Show business as usual
The fourth quarter almost certainly will confirm that the United States is struggling through its first recession in more than a decade. ... There is a message in that for Congress: Take a deep breath before foisting a lobbyist-inspired tax giveaway on the country in the name of a fiscal "stimulus" package.
The House last week approved a $99.5 billion stimulus package that is heavy on tax cuts, but would do little to shove the economy into a growth pattern. "Show business," Treasury Secretary Paul O'Neill called it. ... The administration wants to push a $75 billion package that also is, at best, loosely targeted toward encouraging business and personal spending that would contribute to economic expansion. ...
Most of the House package is aimed at business tax cuts and subsidies that would help corporate bottom lines, but wouldn't prod businesses to invest or expand. ...
At a time when the federal budget is plunging back into the red after just four years in surplus, Congress doesn't have the luxury of throwing $100 billion into a goody package that is laughingly billed as an economic stimulus.
-Today's Chicago Tribune
Security as economic stimulus
President George W. Bush seized on Wednesday's economic dip as an opportunity to pressure Congress to pass his economic stimulus package right away. But around the same time, the fourth inhalation anthrax death occurred. Americans are worried about protecting themselves and their loved ones. Unless their fears are assuaged, a tax cut isn't likely to make them head out and spend.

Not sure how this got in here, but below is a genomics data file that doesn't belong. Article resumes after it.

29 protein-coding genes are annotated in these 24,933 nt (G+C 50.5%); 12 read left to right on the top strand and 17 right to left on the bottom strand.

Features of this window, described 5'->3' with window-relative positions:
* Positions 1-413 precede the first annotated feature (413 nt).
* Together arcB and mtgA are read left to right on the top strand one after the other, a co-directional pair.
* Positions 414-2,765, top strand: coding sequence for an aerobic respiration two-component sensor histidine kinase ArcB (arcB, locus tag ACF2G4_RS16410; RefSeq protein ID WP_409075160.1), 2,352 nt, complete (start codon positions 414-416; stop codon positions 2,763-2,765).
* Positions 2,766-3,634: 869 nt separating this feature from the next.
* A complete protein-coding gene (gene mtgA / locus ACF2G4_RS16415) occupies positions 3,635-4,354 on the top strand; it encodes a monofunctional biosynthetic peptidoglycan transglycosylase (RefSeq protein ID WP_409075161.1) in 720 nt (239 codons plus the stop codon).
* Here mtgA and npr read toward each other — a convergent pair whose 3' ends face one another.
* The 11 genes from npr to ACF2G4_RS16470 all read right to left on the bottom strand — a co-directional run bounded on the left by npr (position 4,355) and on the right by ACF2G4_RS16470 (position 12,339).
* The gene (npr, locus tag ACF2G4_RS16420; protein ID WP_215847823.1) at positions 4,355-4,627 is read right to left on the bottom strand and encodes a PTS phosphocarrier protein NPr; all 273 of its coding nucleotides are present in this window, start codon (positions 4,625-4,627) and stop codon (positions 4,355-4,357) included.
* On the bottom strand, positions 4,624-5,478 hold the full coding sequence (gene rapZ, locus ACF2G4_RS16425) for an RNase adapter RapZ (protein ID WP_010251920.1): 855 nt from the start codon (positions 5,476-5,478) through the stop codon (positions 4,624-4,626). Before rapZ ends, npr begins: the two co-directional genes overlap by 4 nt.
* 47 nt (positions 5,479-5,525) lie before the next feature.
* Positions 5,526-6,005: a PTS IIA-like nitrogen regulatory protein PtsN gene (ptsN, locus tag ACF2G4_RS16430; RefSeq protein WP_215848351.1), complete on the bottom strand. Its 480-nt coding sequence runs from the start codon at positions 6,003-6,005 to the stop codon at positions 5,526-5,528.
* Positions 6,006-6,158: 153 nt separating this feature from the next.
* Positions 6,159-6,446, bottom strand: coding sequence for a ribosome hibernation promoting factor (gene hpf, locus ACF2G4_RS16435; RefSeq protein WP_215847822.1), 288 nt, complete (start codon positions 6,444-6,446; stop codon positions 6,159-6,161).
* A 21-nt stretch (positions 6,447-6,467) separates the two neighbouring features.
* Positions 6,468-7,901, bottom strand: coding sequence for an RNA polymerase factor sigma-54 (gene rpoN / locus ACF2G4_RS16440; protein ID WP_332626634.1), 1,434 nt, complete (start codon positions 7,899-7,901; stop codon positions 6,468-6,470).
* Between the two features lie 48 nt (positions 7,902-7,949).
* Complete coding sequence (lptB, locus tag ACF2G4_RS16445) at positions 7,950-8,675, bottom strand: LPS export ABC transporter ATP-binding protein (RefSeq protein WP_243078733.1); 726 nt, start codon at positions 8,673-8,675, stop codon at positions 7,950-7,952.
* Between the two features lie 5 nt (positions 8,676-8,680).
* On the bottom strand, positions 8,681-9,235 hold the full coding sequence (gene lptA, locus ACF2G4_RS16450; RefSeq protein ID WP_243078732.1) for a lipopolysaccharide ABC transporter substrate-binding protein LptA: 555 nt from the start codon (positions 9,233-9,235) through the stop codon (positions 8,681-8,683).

No doubt the economy needs stimulating Wednesday's 0.4 percent drop in the gross domestic product was the biggest since recession years. But ... terrorism ... is far and away people's biggest concern. To boost the economy, the government needs to help unclench the collective knot in the country's stomach by putting a priority on national security.
People need concrete reasons to believe the country will weather this crisis, and confidence comes from security. Instead of fighting over which party's tax package will inspire the markets, the government should make people feel safe enough to leave their homes, visit their families and patronize their favorite stores and restaurants. That's the best way to get cash flowing again.
-Today's Detroit Free Press
If this is stimulus, skip it
The president and Senate Republicans made a show of distancing themselves from the stimulus bill the House passed a couple of weeks ago. They suggested they agreed with those who found the bill excessive; their moderation won them praise.
Yet now they have embraced an alternative to the House bill that is seriously worse. The moderation turns out to have been feigned. The new bill would confer an even-larger share of its benefits on the richest people in the country not just the top half or top quarter, but the top 1 percent, the least in need and least likely to spend as opposed to saving the extra funds. That isn't stimulus. It's a large and cynical gift to a core constituency. In the short term it would do little economic good, and in the long term it could do considerable fiscal harm. If this bill is the serious choice, it would be better not to have a stimulus package.
-Today's Washington Post